Google wants you to stop using the term FOMO.
Instead of complaining about your fear of missing out, the search engine giant would like you to celebrate – "JOMO," the joy of missing out. And it hopes a bunch of new features geared at preventing you from feeling addicted to your devices will help.
Intended to free Android users from the tether of their smartphones, the strategy includes features that allow users to do things like track the time they spend on social media, block distracting notifications, and make their screens less vibrant around bedtime.
But it's a big question whether the strategy will actually do any good. The features don't have much basis in science.
Dashboard tells you how often you check your phone
One of the primary new features in the Digital Wellbeing initiative is called Dashboard.
Dashboard shows you how frequently you check your phone or tablet, how much time you spend overall on your devices, and even how much time you spend within individual apps such as Facebook, YouTube, or Instagram.
Dashboard appears to be a reaction to the spate of recent stories that suggest that spending time on social media is universally bad for us.
Some are looking at too few people to reach conclusions that are statistically significant, while others were conducted by the very companies they're studying or by researchers with clear agendas, which represent conflicts of interest that can cast doubts on results.
Some other studies suggest use of devices may be contributing to an existing problem but don't establish that they're causing a problem by themselves.
Andrew Przybylski, a senior research fellow at the Oxford Internet Institute, has attempted to replicate some of the studies that suggest a strong tie between social-media use and depression.
However, when he used larger sets of people in well-controlled environments, he failed to duplicate their results. Instead, he found either no link or one that was so small, he found it laughable.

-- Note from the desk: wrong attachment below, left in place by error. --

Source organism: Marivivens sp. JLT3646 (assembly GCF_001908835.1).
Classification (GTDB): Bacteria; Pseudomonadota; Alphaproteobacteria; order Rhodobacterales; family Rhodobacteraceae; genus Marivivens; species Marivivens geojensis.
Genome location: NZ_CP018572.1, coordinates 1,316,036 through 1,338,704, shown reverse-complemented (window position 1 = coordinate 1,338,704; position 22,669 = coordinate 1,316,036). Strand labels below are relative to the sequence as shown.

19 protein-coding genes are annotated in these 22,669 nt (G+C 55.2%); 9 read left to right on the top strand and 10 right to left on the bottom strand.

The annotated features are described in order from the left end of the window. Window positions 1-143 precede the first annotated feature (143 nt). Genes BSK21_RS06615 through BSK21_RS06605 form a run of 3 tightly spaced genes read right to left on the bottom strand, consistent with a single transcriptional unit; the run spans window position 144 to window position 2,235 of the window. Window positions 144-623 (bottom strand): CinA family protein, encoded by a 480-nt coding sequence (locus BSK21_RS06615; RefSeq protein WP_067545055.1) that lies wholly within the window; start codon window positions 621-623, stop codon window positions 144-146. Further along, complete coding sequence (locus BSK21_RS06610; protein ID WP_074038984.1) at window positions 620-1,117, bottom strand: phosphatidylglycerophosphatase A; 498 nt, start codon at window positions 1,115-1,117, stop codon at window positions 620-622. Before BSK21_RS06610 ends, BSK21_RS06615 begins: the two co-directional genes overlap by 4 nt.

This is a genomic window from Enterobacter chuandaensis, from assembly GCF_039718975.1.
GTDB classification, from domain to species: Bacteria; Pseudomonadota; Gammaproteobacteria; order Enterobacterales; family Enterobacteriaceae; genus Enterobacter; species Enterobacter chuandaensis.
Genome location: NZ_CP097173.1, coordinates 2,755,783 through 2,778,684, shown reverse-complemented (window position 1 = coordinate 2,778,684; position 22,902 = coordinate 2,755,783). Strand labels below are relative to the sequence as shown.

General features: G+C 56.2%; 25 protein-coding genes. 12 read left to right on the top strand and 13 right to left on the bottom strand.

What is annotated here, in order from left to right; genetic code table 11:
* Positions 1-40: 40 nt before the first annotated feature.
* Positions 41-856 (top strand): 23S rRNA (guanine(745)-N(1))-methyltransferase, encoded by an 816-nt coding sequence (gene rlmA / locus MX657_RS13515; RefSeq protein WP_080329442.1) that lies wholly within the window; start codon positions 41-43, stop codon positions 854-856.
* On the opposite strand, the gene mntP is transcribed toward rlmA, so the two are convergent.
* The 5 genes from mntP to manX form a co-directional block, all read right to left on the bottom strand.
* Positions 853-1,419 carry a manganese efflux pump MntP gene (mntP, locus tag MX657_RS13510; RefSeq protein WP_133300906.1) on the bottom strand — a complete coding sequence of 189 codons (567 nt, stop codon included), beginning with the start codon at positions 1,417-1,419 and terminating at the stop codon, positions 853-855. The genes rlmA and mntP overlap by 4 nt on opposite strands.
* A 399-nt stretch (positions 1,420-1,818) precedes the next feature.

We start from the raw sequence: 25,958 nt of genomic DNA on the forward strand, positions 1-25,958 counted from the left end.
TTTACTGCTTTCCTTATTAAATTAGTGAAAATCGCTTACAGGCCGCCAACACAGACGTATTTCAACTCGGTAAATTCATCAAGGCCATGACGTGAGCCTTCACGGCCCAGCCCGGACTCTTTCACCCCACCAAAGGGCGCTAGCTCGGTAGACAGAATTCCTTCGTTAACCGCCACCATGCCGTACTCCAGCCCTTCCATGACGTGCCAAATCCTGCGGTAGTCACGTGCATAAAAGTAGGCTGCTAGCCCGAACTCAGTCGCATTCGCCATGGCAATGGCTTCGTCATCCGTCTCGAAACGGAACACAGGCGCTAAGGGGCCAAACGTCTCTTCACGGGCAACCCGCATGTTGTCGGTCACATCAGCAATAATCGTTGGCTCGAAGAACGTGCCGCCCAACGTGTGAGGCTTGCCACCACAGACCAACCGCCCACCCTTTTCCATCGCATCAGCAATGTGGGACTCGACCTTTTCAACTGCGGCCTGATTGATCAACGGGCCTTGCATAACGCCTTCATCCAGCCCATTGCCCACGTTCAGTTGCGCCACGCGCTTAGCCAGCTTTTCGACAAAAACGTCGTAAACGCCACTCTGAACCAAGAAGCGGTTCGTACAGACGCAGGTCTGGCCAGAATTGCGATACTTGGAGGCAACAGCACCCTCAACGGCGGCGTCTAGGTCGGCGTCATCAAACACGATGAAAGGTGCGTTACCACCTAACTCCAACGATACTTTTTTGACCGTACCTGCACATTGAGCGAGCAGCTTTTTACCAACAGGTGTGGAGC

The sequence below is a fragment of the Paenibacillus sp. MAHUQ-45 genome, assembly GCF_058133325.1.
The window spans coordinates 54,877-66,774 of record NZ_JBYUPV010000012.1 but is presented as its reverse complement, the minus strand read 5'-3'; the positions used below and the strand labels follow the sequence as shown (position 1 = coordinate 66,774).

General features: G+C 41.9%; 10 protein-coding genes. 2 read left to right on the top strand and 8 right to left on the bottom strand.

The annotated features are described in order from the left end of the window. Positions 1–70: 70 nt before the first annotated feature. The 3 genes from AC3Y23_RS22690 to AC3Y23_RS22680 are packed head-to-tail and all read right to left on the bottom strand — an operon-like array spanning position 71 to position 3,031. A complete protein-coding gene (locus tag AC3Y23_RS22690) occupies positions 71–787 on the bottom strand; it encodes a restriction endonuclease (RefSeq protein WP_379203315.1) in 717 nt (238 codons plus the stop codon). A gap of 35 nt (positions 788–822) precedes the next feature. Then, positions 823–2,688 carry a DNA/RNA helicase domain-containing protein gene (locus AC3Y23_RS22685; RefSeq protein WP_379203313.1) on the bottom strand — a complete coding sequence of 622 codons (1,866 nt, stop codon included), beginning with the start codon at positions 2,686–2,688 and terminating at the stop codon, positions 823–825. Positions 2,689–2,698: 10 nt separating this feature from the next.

"It is literally the lowest quality of evidence that you could give that people wouldn't laugh you out of the room," Przybylski told Business Insider in March.
Last year, Przybylski co-authored a study published in the journal Psychological Science in which he examined the effect of screen-time on a sample of more than 120,000 British teens who used their devices for social media, streaming, and playing games.
The data suggested a shocking conclusion: screen-time isn't harmful for the vast majority of teens. In fact, it's sometimes helpful – especially when teens are using it for two to four hours per day.
"Overall, the evidence indicated that moderate use of digital technology is not intrinsically harmful and may be advantageous," Przybylski wrote in the paper.
For Dashboard to actually be beneficial, Google or someone else would first need to demonstrate that there's some type of relationship between our overall wellbeing and how we're using our devices and apps.
Simply showing which apps we're using and for how long likely isn't going to do us a lot of good on its own.